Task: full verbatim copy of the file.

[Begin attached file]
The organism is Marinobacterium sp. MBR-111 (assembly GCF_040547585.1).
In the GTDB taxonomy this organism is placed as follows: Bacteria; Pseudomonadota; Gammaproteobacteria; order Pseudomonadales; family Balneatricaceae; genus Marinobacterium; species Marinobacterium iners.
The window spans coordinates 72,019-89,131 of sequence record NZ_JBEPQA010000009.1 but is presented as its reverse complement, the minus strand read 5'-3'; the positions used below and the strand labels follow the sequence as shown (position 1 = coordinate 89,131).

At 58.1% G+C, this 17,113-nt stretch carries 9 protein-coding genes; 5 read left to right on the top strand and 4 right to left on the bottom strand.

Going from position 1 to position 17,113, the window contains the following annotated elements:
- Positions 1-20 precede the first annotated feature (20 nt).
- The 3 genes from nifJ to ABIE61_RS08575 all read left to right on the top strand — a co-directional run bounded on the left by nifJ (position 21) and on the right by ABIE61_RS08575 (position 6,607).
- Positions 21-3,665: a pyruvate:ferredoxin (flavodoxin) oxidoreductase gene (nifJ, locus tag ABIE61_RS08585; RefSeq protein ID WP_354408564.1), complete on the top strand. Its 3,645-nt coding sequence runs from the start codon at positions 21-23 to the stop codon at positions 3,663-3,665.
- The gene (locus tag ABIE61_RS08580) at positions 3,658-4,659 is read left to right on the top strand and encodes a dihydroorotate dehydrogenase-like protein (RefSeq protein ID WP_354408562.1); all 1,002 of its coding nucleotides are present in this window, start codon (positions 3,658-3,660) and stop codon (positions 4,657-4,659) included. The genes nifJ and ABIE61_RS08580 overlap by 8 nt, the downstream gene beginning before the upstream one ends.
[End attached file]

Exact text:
The organism is Marinobacterium sp. MBR-111 (assembly GCF_040547585.1).
In the GTDB taxonomy this organism is placed as follows: Bacteria; Pseudomonadota; Gammaproteobacteria; order Pseudomonadales; family Balneatricaceae; genus Marinobacterium; species Marinobacterium iners.
The window spans coordinates 72,019-89,131 of sequence record NZ_JBEPQA010000009.1 but is presented as its reverse complement, the minus strand read 5'-3'; the positions used below and the strand labels follow the sequence as shown (position 1 = coordinate 89,131).

At 58.1% G+C, this 17,113-nt stretch carries 9 protein-coding genes; 5 read left to right on the top strand and 4 right to left on the bottom strand.

Going from position 1 to position 17,113, the window contains the following annotated elements:
- Positions 1-20 precede the first annotated feature (20 nt).
- The 3 genes from nifJ to ABIE61_RS08575 all read left to right on the top strand — a co-directional run bounded on the left by nifJ (position 21) and on the right by ABIE61_RS08575 (position 6,607).
- Positions 21-3,665: a pyruvate:ferredoxin (flavodoxin) oxidoreductase gene (nifJ, locus tag ABIE61_RS08585; RefSeq protein ID WP_354408564.1), complete on the top strand. Its 3,645-nt coding sequence runs from the start codon at positions 21-23 to the stop codon at positions 3,663-3,665.
- The gene (locus tag ABIE61_RS08580) at positions 3,658-4,659 is read left to right on the top strand and encodes a dihydroorotate dehydrogenase-like protein (RefSeq protein ID WP_354408562.1); all 1,002 of its coding nucleotides are present in this window, start codon (positions 3,658-3,660) and stop codon (positions 4,657-4,659) included. The genes nifJ and ABIE61_RS08580 overlap by 8 nt, the downstream gene beginning before the upstream one ends.